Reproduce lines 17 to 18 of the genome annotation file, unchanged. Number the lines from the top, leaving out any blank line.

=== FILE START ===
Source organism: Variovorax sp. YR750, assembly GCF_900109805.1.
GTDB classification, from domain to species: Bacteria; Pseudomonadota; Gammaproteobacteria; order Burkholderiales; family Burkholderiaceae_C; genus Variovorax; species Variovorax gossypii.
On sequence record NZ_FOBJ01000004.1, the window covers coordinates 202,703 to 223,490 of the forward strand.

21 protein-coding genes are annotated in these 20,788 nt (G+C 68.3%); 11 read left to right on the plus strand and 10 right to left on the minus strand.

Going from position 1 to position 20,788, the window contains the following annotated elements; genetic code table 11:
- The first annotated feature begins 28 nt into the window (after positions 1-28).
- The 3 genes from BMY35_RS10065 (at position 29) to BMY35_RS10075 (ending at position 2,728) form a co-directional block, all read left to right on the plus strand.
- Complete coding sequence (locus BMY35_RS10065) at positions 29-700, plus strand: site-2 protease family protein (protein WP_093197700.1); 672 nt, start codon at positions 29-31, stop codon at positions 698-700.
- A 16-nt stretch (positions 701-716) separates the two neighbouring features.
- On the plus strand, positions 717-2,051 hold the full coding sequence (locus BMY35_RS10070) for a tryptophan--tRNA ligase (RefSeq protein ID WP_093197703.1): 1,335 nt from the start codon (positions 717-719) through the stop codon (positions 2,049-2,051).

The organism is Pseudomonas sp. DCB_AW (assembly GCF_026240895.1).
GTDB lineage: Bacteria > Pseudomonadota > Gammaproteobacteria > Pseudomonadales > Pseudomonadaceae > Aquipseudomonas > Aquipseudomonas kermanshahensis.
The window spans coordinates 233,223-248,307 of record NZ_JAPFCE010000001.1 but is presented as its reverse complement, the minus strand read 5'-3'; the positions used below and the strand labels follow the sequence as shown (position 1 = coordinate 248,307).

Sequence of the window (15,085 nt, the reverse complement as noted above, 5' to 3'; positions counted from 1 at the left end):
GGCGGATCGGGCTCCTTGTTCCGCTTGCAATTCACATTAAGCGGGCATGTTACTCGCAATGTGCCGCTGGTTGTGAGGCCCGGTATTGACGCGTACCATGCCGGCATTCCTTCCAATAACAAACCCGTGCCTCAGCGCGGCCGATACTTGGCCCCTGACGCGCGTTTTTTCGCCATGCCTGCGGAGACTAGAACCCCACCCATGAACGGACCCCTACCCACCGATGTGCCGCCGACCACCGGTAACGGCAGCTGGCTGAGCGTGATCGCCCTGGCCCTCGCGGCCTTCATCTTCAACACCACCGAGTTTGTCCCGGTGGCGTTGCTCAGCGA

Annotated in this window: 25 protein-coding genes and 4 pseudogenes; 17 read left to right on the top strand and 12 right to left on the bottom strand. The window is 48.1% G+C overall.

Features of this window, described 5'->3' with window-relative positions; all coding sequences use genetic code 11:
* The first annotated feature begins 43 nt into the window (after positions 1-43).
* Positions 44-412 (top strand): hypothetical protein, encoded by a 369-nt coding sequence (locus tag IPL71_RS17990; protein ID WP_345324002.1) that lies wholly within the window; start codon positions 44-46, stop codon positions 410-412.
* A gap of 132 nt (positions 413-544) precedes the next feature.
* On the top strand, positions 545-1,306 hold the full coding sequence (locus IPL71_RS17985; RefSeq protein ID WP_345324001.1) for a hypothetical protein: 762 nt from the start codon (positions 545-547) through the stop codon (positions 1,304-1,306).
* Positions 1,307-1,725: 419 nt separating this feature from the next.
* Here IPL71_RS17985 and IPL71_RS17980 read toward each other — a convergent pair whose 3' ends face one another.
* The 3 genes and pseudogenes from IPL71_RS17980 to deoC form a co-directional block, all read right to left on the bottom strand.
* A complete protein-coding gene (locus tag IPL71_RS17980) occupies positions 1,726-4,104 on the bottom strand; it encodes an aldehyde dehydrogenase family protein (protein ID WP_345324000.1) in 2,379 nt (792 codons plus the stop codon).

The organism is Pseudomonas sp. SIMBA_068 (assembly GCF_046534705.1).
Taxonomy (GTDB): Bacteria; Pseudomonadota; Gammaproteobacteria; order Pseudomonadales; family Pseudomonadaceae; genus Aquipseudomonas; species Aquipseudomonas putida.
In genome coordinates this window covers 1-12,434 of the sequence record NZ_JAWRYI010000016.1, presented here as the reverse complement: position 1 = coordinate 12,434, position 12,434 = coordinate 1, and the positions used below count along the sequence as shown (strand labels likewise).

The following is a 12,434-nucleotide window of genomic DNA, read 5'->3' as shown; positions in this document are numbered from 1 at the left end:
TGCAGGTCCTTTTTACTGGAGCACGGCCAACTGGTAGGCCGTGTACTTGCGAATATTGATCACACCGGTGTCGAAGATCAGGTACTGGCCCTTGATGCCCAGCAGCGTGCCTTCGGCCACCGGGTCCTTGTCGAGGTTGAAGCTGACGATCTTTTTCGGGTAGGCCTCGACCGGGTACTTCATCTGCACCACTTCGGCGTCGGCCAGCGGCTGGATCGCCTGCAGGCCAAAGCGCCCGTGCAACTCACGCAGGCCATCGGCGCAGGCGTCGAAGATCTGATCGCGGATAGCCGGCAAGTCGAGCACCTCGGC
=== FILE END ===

Features of this window, described 5'->3' with window-relative positions; all coding sequences use genetic code 11:
* The first annotated feature begins 43 nt into the window (after positions 1-43).